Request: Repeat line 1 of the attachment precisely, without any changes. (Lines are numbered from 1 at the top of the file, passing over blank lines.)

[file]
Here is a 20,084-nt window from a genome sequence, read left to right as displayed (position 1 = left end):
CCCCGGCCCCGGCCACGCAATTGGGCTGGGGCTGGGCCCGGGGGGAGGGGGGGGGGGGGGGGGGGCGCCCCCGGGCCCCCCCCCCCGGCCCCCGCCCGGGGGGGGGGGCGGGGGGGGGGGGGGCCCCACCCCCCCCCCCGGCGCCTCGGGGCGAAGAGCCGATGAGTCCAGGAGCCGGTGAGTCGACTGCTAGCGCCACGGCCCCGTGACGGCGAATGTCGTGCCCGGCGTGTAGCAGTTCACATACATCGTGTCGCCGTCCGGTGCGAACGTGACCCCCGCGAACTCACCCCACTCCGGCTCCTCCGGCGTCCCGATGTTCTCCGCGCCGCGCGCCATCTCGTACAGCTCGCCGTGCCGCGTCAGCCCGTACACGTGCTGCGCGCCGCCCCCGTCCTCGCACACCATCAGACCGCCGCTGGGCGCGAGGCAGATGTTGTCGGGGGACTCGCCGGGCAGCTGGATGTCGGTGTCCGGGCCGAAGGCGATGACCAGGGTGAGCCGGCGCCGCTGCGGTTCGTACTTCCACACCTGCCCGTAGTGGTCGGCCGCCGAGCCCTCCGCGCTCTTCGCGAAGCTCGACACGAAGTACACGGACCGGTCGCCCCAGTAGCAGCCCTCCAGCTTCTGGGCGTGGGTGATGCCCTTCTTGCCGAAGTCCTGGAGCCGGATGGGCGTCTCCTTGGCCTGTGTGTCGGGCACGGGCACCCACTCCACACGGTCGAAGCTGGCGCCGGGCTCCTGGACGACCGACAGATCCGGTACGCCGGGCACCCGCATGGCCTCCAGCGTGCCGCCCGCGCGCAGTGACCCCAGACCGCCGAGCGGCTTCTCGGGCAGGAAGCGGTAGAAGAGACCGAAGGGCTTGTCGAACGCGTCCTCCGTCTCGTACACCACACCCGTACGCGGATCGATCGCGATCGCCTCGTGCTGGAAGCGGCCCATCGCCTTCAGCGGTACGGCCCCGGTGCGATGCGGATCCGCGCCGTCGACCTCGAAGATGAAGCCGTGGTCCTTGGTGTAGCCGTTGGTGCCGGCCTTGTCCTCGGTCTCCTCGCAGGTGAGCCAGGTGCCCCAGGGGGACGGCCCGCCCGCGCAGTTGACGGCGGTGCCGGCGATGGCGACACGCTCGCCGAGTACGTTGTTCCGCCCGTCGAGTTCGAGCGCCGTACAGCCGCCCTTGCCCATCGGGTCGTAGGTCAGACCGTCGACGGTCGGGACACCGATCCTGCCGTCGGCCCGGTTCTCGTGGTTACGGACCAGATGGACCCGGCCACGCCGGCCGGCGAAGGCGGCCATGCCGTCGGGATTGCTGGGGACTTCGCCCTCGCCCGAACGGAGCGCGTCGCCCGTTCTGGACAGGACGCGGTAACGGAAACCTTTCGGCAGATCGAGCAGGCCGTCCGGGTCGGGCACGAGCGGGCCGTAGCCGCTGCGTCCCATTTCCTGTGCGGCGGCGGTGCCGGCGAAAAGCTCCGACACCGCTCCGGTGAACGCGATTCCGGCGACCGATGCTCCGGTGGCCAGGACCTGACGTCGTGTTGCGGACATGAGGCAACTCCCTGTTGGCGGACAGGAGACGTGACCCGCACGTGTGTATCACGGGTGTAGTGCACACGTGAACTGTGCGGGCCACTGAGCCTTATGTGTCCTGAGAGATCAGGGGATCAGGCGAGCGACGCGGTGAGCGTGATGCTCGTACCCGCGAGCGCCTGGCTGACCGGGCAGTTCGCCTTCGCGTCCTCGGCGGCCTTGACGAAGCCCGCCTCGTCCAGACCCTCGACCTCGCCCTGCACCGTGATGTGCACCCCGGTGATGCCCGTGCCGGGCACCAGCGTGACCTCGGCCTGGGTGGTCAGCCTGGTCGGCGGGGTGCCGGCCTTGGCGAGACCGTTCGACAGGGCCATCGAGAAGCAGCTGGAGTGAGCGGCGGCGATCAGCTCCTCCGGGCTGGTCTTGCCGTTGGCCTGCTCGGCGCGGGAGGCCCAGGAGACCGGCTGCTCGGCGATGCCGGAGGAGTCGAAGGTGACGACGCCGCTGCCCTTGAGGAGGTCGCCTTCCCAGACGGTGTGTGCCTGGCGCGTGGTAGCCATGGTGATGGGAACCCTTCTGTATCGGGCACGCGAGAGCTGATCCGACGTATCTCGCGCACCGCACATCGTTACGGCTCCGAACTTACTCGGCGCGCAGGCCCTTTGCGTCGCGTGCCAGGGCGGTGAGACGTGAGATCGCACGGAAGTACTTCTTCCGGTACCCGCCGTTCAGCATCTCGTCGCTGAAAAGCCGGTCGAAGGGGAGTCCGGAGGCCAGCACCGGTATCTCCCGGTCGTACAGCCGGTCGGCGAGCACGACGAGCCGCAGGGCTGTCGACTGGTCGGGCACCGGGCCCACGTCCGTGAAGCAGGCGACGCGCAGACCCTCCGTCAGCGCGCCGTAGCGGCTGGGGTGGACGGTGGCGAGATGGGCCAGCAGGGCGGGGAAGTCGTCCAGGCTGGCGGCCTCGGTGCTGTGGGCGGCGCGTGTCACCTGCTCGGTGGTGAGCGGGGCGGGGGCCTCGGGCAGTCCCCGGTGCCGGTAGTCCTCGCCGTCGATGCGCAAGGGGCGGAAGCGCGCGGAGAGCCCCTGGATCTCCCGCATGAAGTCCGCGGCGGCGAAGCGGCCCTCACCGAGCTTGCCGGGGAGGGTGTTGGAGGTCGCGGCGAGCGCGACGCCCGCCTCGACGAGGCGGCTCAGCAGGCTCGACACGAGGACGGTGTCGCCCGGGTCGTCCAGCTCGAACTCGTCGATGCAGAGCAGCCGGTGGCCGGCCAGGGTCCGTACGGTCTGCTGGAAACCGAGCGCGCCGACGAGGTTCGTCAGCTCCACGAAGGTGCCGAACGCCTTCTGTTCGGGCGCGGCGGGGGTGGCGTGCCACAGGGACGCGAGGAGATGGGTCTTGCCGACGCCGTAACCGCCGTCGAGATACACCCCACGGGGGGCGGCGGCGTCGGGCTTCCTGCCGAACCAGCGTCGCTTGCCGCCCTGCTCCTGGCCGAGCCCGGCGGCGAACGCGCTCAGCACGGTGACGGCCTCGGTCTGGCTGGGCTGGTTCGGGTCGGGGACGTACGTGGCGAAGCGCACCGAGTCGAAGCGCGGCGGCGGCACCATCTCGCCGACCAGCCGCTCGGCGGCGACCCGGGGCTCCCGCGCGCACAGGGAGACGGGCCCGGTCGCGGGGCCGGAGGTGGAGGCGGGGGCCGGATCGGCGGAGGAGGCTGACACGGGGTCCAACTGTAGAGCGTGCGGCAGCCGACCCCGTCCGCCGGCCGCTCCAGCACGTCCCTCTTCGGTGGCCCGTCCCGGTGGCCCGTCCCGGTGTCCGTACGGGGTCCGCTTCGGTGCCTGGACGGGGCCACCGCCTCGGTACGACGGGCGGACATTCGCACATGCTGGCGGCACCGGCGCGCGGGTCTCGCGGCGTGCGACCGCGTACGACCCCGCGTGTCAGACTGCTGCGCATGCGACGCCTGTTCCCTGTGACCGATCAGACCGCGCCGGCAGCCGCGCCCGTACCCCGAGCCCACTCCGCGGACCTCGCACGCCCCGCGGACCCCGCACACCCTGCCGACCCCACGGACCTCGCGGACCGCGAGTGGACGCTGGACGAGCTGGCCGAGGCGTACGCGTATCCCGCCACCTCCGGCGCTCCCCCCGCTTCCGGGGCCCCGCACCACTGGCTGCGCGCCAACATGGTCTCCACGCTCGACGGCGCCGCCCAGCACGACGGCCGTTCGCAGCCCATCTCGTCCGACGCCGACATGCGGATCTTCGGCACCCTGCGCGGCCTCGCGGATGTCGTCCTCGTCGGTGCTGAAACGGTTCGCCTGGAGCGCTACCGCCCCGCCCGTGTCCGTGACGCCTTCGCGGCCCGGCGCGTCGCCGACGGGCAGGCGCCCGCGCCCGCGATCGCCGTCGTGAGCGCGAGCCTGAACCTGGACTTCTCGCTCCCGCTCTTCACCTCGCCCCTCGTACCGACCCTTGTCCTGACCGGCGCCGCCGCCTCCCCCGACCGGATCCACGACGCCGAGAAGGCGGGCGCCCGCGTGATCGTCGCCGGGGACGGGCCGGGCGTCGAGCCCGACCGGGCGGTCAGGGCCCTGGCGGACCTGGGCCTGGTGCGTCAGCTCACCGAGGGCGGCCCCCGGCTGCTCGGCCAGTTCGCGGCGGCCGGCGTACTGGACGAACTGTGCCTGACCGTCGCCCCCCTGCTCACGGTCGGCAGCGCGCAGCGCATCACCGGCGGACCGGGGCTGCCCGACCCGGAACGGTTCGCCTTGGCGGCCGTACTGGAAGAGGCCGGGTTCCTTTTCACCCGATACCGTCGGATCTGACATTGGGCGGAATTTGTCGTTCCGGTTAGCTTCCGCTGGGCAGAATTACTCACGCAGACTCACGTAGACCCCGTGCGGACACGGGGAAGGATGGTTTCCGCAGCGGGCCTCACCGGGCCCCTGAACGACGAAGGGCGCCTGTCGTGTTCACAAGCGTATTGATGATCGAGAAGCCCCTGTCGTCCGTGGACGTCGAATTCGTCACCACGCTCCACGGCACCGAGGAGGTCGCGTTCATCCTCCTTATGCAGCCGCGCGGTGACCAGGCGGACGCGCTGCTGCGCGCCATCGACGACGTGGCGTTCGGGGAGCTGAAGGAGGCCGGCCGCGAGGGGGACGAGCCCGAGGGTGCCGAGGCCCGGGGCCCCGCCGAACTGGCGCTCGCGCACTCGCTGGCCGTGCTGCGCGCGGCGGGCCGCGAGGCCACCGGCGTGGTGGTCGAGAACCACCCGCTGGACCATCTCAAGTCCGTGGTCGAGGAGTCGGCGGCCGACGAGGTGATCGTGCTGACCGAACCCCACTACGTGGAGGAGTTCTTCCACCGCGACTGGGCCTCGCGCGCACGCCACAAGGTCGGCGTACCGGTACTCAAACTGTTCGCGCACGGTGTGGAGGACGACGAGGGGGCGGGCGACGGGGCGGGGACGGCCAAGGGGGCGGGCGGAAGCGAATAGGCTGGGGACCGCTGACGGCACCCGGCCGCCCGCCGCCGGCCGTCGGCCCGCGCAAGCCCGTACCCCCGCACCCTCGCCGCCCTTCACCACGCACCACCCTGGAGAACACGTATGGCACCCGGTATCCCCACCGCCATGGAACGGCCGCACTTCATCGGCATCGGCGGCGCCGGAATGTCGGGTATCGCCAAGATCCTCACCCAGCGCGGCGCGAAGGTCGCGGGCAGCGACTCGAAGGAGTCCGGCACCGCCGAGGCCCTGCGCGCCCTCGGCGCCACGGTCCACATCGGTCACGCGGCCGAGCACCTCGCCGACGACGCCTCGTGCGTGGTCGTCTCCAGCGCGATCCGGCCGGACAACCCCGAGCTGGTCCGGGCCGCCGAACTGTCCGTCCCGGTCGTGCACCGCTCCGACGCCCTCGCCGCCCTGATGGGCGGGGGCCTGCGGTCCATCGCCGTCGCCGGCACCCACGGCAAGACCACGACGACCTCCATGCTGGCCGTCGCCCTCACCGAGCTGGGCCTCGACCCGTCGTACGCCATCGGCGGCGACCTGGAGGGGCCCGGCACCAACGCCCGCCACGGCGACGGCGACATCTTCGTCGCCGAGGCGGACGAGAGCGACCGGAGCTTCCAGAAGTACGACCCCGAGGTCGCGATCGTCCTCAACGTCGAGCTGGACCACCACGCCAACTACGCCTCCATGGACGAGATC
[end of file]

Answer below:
Here is a 20,084-nt window from a genome sequence, read left to right as displayed (position 1 = left end):